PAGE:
Both leading up to and during these dog-days between Christmas and New Year, it’s more usual to find reading recommendations rather than listening recommendations on your preferred political websites. I’m hoping to add my own ‘What I’m reading over this Christmas’ in the next few days but as an interim measure, and maybe also to break the mould, here are six podcasts well worth, in my view, catching up on.

Among the most compelling Brexit-related podcasts around in the past year have been those by Briefings For Brexit, the group of pro-Brexit academics set up specifically to make the robust analytical, intellectual and constitutional case that perhaps sometimes goes by the board in the frenzy of 24/7, immediate-response politics.

The last six have been particularly good –

On 16th November, Professor Gwythian Prins gives one the most comprehensive, but also one of the most clear and lucid, expositions I’ve yet heard of the enormity and scale of the deliberately engineered surrender to Brussels involved in Theresa May’s ‘Withdrawal’ Deal.

Additionally, the details of how the associated below-the-radar subordination of our Armed Forces to the incipient EU ‘Defence Union’ both undermines NATO and jeopardises the UK’s crucial Five Eyes security and intelligence partnership with our Anglosphere allies are quite horrifying.

On 29th November, long-time Eurosceptic Tory backbencher Sir Bernard Jenkin not only backs up Professor Prins on May’s proposed ‘Withdrawal’ Agreement, especially on the Northern Ireland backstop, but also demolishes the scaremongering forecasts put out by both the Treasury and the Bank of England, before warning of the political and economic dangers of being locked into the EU’s Customs Union virtually in perpetuity.

On 7th December, Professor Robert Tombs outlines the already political, and potentially constitutional, crisis in the way Britain is governed resulting from the Government’s handling of Brexit and dangers inherent in the growing demands for a second EU Referendum, aka ‘People’s Vote’, from an overwhelmingly-Remainer political, media, academic, cultural and business elite who refuse to accept the 2016 EU Referendum’s outcome.

On 11th December, another long-time Eurosceptic Tory backbencher, Anne-Marie Trevelyan, emphasises the further surrender of sovereignty implicit in May’s ‘Withdrawal’ Agreement, and explains why May’s decision to cancel at short notice the Commons vote on it, because she was almost certain to be defeated, passed up the opportunity to send a strong signal to the EU that the Agreement is unacceptable.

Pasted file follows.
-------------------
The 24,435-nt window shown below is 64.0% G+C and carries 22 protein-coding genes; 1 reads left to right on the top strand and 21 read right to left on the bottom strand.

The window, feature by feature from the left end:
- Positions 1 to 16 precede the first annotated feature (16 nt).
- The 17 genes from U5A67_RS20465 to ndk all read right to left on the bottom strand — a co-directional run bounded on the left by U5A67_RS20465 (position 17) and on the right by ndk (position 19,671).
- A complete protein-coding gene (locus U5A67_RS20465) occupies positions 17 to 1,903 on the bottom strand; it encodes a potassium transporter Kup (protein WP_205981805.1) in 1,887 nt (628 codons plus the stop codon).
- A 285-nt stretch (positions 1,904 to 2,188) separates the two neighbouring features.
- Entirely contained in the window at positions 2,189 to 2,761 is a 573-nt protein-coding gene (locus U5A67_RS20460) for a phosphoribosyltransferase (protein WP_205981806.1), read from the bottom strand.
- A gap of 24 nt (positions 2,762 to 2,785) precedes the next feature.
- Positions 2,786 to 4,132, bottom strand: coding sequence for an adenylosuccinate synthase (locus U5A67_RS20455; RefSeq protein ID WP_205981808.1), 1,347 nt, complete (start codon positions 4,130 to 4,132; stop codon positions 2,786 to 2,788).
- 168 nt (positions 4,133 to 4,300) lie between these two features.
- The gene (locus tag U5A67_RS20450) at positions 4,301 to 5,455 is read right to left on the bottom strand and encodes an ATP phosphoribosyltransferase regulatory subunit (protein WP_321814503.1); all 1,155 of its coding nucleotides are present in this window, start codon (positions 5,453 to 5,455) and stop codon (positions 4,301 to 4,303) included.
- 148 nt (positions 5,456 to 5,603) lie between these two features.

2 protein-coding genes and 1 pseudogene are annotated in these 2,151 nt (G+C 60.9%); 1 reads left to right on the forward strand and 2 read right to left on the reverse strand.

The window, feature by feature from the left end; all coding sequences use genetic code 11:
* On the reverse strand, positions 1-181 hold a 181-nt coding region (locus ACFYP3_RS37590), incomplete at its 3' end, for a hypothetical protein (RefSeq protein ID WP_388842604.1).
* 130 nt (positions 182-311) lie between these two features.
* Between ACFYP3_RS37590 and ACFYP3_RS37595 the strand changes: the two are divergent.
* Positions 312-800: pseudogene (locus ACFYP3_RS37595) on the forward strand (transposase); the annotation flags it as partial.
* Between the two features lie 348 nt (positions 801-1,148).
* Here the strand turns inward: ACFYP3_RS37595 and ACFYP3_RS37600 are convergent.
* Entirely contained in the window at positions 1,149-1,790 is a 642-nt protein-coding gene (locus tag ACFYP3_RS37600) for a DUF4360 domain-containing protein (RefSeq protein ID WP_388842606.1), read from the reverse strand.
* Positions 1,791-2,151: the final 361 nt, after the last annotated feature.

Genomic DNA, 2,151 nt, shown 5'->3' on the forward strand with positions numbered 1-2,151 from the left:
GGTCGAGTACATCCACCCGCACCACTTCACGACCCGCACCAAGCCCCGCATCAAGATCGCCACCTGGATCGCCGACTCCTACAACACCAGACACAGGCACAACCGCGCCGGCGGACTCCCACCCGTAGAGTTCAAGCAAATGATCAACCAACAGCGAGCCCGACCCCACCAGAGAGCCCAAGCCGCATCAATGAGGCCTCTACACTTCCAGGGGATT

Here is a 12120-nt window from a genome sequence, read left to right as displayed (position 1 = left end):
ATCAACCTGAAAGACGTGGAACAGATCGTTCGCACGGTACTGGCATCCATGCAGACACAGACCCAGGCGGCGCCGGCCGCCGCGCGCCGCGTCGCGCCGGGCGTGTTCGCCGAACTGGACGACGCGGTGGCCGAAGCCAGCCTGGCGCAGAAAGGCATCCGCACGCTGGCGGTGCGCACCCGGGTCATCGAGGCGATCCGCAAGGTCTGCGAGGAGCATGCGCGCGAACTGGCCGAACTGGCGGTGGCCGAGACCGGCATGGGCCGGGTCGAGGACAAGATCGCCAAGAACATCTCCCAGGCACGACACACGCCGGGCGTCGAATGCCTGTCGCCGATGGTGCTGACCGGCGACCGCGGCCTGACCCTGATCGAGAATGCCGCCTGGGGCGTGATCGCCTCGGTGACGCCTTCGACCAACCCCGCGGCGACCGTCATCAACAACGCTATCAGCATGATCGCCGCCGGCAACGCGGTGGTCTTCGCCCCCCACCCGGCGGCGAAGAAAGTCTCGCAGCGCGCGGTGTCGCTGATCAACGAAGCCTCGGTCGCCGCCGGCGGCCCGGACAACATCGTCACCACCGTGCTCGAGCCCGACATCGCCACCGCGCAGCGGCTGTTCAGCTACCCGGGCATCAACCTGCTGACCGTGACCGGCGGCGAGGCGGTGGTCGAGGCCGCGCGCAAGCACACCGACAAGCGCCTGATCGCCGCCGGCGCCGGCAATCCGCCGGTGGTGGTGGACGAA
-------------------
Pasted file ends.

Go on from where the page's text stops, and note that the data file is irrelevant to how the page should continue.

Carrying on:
On 14th December, a third long-time Eurosceptic Tory backbencher, David Jones, argues that May’s relatively narrow margin of victory – once the payroll vote is taken into consideration – in surviving the vote of no confidence in her leadership means that she must ditch her failed ‘Withdrawal’ Agreement and begin negotiations with the EU for a CETA agreement similar to the one it recently signed with Canada.

Finally, on 20th December, Baroness Ruth Deech, lawyer and a Eurosceptic for at least 25 years, warns about the lack of a UK opt-out from the Northern Ireland backstop in May’s Agreement, and the continuing jurisdiction of the European Court of Justice (contrary to May’s claims) over the Agreement and our future payments to the EU.

The six podcasts are easily stitched together into a single continuous playlist, especially if you use a podcast management app such as Overcast or Podbean, both of which in my view are superior to Apple’s proprietary one. They add up to 2 hours 43 minutes. Not as long, in fact, as even two of those serially-regurgitated old films which lazy TV schedulers have decided to bombard you with over the festive period.

So, a suggestion: plug in the headphones and listen, either as an alternative to sitting in post-prandial torpor through the umpteenth replaying of Love Actually or Pirates of the Caribbean, or as a catch-up opportunity while driving home after gratefully bidding goodbye to Mother-in-Law for another year.

The cumulative effect of listening to the podcast interviews in succession, rather than spread, as they might normally be, over five weeks or so, is significant. It brings home starkly the enormity of the confidence trick which May and her acolytes are trying to play on us. When politics resumes on 2nd January 2019, we still have a massive fight on our hands to prevent the most egregious betrayal.

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